Amber returns to sing the head out, sans lyrics. I had hoped the outro vamp would be a little longer to allow for more exploration, especially since Amber hadn’t taken a chorus. All the more reason to see this group live!

Lil’ Darlin’

I love a tune with two omissive apostrophes in the title, so you know I’m rooting for it going in, but this is easily my favourite so far.

The guitar intro is cute, a sort of nod to Count Basie whose band had originally recorded the tune. Amber renders Hendricks’ lyrics skilfully, not hamming anything up too much but still achieving the general mood of the poetry.

However, this is really the track that allows Alvin’s beautiful Telecaster tone to shine. The sustain he is able to achieve here is truly a feat of engineering. It invokes the tonally dynamic long tones of a wind ensemble or a luscious and flowing tone of a B3 organ with the Leslie spinning on “chorale” mode.

Given the arrangement and level of comfort that they approach this tune with, this is probably a tune they’ve played a million times together and will probably play a few million more.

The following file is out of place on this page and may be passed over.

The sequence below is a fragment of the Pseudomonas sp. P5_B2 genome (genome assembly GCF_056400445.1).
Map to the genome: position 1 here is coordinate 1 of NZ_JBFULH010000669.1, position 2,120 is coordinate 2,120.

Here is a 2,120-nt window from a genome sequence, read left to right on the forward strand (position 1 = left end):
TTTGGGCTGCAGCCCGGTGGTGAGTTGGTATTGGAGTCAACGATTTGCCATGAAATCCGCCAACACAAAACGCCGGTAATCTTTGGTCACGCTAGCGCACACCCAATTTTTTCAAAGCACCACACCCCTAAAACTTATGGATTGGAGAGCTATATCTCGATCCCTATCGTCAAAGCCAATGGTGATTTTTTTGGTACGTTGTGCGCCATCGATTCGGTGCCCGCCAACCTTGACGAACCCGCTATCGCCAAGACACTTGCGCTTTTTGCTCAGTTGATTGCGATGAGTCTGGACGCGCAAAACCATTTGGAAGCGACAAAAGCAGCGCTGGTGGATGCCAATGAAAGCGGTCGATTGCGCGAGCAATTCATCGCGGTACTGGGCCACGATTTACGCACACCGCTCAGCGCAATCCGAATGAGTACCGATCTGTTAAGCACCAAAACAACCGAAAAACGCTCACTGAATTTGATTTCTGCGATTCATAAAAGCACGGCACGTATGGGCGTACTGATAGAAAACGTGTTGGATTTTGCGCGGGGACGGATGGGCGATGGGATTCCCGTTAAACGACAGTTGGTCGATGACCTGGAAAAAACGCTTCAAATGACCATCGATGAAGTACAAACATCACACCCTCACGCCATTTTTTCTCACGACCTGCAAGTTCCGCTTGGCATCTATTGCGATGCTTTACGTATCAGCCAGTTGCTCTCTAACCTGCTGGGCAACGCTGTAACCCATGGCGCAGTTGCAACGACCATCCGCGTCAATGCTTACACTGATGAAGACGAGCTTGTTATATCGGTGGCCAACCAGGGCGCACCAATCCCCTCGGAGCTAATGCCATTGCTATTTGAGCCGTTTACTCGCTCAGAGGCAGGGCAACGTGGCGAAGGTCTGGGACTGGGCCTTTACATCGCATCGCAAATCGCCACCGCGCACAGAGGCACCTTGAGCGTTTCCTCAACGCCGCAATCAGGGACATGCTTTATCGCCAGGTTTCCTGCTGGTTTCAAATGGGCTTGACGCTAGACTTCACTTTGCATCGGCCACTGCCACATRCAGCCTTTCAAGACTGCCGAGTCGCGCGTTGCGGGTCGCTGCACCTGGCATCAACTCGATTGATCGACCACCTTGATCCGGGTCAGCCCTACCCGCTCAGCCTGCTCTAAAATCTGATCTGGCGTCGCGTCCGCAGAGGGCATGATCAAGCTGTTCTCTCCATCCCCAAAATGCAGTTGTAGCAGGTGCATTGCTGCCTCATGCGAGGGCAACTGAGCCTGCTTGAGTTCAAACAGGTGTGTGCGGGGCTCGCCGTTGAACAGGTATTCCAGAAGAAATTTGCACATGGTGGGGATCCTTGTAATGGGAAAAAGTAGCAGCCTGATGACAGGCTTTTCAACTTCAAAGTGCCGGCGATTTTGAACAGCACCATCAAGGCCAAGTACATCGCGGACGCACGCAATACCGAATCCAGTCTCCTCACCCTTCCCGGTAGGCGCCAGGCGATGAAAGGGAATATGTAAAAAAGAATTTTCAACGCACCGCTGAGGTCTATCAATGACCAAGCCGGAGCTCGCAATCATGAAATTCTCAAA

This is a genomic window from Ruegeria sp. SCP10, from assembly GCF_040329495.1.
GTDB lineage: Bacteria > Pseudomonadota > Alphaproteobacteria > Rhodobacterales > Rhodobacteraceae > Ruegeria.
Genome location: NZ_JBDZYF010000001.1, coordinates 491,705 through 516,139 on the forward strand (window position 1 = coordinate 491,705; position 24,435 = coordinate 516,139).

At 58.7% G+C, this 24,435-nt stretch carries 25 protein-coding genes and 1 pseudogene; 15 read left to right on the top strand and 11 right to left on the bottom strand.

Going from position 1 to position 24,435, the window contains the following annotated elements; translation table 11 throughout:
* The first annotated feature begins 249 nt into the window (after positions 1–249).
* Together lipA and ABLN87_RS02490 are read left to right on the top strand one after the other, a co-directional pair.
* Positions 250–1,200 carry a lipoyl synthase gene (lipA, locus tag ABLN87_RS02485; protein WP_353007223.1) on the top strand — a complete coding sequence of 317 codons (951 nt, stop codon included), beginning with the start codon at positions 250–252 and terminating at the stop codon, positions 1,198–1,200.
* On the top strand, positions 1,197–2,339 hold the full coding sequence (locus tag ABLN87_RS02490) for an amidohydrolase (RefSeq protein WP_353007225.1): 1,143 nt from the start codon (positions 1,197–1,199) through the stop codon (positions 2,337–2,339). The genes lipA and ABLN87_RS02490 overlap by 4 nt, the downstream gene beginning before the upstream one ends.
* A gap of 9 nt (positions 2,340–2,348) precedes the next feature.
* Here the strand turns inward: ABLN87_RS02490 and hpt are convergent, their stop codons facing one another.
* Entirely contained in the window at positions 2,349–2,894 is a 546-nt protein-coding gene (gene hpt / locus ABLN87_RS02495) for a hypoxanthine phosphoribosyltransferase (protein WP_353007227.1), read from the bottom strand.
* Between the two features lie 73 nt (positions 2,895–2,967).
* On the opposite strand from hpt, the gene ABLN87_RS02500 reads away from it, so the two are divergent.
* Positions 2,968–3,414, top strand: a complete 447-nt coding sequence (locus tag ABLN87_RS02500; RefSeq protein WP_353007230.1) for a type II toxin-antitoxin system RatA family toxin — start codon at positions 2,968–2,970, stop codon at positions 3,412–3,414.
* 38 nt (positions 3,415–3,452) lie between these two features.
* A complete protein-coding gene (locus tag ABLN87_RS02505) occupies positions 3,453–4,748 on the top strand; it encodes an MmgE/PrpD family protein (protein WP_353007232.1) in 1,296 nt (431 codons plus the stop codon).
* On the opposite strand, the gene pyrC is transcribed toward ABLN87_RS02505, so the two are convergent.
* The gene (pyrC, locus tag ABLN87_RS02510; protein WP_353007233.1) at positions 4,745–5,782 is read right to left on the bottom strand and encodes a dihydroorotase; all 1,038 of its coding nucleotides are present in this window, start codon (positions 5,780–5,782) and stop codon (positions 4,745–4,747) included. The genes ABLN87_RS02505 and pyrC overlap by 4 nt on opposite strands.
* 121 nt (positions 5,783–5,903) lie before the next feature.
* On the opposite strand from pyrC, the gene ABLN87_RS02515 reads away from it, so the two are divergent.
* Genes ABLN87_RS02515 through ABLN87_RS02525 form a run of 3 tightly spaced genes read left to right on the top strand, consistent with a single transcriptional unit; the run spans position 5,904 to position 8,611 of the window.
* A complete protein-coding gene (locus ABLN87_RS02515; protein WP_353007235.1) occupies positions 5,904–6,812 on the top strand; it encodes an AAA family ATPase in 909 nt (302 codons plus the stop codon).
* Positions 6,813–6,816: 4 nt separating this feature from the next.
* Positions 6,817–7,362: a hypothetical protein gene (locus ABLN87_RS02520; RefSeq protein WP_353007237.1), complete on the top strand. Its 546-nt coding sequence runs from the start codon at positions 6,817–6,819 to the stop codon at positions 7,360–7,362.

I’m Old Fashioned

Hmm, this one only has one apostrophe… let’s see how it goes. Oh wait—no, no, it’s still really good. While this is another more oft-played tune, Amber and Alvin let you know that they’re paying attention by pulling out the original verse to start it off. And after that, they hit you with a tight arrangement to keep you engaged.

Both solos are great, Amber’s solo struck me in particular as an example of her fret-like vocal precision, wishing that I had heard a bit more of it up until this point.

That’s All

I love this standard and playing it with a Latin feel is a very smart move in the duo context. Speaking as somebody with experience doing it, Alvin’s job here is fun, but not necessarily as easy as he makes it sound.

Using the strong and clear rhythmic framework of a bossa nova feel keeps things from getting out of hand, and it works like a charm here. Alvin plays another strong and skilful solo here, making me think of Ed Bickert playing “Estate” with Lorne Lofsky off of This Is New.    

Tricotism